The heartwarming beauty of country life captured in a charming new video.

There’s something about countryside life in Japan that holds a special sparkle you won’t find in the big cities. The sky seems wider, the scenery more beautiful, and the people more inviting, and that’s no truer than at a little country train station in Kagoshima called Nishi-Ei.

The beauty of this small station was recently captured on video by Limited Express Numeri, a railroad videographer who specialises in filming scenes of nostalgia on Japanese railways. The nostalgia is strong in this video, where we get a glimpse into what it’s like to travel on a train here, which sees a total of 15 departures and arrivals every day.

▼ Take a look at the charming video below:

The clip above is a heartwarming snapshot of a country station, where life moves a little more slowly and the smiles are given a little more freely. Nishi-Ei Station, which opened in 1960, is one of the stops on the the Ibusuki Makurazaki Line, operated by Japan Rail’s Kyushu Railway Company in Kagoshima Prefecture, and a lot of the old-school ways remain in use here today.

▼ There’s the manual checking of student passes…

▼ …the stamping and issuing of paper tickets from the stationmaster’s room…

▼ …and of course, the bow and wave to customers each time a train departs from the station.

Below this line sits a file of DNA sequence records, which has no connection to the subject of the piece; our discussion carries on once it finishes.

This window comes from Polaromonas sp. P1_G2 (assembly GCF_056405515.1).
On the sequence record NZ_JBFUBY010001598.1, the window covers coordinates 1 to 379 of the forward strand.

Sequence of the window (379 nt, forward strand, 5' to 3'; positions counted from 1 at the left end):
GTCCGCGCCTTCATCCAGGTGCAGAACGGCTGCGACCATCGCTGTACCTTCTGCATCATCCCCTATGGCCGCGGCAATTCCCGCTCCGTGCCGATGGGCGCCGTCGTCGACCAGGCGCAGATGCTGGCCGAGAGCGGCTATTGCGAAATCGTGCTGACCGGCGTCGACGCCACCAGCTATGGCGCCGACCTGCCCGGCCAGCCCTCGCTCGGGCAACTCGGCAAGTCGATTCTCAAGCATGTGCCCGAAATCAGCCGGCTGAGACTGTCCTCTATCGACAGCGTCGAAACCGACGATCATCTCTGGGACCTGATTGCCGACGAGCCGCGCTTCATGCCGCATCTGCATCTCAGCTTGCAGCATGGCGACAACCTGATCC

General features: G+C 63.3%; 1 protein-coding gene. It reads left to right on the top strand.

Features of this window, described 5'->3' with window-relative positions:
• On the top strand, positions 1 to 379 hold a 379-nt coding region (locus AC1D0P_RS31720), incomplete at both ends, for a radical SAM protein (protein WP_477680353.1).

During busy times, the rail staff might have their hands full with boxes and trays for selling and collecting tickets, but regardless of whether it’s quiet or busy, the staff will always step out of the office to bow and wave to passengers.

It’s one of the charms of the station, which services one-car trains along the line at the southernmost top of Kyushu, in the shadow of Mt. Kaimon.

People who viewed the video on YouTube and Twitter were so moved by the scenes of daily life at the station some of them were brought to tears, saying:

“How charming!”
“I’m crying!”
“This was so moving!”
“I feel so relaxed after watching this.”

I really envy those high school students who get such a warm welcome in the mornings.”
“The station employee exudes such a great warmth!”
“A send-off like that would make me so happy.”

The videographer who shot this video says they almost cried as well when the railway employee first waved at them as they left the station, but this wasn’t a one-off act for the sake of the video — this is simply what happens here every day.

Adding to the charm is the fact that although this station services Japan Rail trains, the station itself isn’t directly managed by Japan Rail — instead, it’s classed as a type of consignment station, which means it’s managed and staffed by locals.

Coincidentally, the station is currently looking to hire two to three people to work three to five days a week, mostly between the hours of 3:30 p.m.-7:30 p.m.

So if you’re looking for a tree change, and don’t mind getting paid 830 yen (US$7.19) an hour for your time, you too can add to the magic of this quiet country station. It’s heartwarming to know that despite being a quiet stop on the line, the station is continuing to hire staff rather than becoming an unstaffed location, like many other rural posts in Japan.

It’s a touching reminder of the beauty of human connection, and the important effect it can have on our everyday lives. No matter how charming a country platform can be, it’s never quite as beautiful as one with a smiling, bowing staff member to see us off on our travels.

Source: YouTube/特急ぬめり/NumeriExpress via Net Lab
Images: YouTube/特急ぬめり/NumeriExpress
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